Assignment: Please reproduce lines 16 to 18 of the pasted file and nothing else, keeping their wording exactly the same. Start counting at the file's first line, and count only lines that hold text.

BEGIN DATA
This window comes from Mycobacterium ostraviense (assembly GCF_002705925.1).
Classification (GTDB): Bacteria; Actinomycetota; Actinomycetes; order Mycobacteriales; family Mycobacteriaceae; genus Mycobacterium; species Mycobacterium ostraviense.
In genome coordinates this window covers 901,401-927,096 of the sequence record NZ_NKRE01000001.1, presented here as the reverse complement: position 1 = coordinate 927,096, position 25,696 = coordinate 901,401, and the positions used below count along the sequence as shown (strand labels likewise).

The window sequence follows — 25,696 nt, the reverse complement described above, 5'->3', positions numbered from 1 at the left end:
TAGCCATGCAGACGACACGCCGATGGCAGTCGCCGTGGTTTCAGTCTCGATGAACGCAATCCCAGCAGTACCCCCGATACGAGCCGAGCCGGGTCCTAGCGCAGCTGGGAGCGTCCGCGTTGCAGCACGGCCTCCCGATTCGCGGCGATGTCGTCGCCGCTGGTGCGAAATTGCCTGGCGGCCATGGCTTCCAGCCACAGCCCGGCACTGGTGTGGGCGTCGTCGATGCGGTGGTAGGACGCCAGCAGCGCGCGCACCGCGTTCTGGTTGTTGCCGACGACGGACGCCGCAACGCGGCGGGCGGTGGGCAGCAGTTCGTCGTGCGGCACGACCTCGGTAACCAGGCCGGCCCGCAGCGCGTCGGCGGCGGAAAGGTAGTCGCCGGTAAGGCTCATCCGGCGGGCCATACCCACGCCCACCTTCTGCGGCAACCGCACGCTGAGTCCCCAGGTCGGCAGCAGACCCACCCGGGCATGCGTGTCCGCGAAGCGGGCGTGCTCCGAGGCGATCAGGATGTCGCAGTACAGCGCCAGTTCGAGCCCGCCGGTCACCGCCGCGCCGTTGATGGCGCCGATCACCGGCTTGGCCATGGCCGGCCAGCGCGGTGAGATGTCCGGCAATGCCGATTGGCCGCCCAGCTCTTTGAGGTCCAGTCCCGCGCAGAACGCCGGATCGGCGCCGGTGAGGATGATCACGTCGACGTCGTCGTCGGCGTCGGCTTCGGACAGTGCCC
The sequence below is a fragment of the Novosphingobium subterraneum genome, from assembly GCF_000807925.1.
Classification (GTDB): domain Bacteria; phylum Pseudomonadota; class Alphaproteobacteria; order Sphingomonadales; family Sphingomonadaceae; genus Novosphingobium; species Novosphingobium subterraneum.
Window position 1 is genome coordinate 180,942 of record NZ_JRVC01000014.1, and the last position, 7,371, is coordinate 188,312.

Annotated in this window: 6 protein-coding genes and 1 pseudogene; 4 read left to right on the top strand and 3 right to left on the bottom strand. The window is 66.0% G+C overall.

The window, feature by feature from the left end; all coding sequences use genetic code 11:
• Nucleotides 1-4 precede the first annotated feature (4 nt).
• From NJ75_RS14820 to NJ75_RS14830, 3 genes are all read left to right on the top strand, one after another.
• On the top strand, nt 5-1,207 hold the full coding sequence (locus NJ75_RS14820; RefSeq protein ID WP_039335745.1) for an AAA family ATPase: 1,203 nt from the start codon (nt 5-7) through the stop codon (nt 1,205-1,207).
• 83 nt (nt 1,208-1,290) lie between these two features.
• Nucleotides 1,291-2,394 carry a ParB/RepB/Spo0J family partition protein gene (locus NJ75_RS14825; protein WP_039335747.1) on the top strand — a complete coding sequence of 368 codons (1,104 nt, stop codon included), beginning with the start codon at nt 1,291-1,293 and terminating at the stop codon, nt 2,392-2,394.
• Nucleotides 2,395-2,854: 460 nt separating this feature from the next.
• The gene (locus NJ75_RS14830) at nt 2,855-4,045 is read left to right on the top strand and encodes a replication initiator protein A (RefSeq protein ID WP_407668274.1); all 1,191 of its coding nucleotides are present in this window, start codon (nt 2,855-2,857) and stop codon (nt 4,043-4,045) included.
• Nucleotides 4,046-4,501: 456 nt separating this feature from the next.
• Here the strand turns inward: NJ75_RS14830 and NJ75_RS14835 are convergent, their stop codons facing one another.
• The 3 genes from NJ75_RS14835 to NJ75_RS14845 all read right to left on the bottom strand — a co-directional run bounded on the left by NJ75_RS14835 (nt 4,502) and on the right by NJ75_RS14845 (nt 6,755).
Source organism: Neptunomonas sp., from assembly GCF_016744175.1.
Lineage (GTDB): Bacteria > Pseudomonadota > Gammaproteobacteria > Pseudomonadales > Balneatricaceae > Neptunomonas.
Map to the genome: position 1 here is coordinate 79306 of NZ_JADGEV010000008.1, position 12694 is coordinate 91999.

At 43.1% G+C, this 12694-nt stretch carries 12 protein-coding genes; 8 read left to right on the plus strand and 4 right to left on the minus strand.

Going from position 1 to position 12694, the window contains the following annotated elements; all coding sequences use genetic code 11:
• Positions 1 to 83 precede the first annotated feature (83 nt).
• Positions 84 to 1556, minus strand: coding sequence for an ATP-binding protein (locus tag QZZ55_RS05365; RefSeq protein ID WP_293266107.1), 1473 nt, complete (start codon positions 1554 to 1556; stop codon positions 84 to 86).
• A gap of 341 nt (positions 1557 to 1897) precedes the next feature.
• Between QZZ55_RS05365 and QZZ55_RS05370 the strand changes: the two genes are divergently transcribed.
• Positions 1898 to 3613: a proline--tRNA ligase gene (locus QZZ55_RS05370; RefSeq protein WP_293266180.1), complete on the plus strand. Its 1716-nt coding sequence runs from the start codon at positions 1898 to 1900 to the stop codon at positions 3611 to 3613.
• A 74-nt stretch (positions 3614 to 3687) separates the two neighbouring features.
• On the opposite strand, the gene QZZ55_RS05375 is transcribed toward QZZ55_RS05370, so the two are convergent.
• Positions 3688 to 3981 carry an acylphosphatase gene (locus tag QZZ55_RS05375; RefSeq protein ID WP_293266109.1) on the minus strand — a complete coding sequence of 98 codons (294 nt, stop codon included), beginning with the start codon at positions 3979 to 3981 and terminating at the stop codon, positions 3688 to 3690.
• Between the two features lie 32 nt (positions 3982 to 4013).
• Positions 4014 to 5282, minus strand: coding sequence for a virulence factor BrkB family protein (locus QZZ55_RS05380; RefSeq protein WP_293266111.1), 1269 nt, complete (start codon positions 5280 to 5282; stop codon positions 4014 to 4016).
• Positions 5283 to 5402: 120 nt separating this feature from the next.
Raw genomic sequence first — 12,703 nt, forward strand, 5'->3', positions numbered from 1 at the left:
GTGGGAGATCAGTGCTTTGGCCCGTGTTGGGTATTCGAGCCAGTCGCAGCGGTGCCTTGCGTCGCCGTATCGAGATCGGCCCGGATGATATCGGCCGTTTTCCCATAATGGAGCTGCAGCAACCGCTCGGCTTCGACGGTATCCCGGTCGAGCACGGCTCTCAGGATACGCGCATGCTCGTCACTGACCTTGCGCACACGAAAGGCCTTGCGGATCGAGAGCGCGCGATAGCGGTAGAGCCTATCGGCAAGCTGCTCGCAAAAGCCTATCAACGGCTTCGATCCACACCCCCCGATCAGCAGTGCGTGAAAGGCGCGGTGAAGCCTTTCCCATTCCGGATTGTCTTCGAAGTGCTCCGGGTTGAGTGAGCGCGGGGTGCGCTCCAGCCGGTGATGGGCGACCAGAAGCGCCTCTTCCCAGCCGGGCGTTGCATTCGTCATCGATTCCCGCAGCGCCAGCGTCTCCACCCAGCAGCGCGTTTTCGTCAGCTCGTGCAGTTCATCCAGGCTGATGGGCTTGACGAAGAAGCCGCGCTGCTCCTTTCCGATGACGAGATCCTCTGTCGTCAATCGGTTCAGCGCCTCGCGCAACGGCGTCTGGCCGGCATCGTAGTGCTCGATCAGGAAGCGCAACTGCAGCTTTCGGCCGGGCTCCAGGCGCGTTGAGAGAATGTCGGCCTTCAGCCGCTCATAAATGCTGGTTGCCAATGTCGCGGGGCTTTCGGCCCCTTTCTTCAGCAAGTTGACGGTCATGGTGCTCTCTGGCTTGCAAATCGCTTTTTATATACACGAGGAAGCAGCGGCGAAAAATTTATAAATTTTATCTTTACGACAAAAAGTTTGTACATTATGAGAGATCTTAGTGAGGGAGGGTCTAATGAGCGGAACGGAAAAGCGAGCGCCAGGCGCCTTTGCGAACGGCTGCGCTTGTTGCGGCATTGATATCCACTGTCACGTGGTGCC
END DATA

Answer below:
• Nucleotides 2,395-2,854: 460 nt separating this feature from the next.
• The gene (locus NJ75_RS14830) at nt 2,855-4,045 is read left to right on the top strand and encodes a replication initiator protein A (RefSeq protein ID WP_407668274.1); all 1,191 of its coding nucleotides are present in this window, start codon (nt 2,855-2,857) and stop codon (nt 4,043-4,045) included.
• Nucleotides 4,046-4,501: 456 nt separating this feature from the next.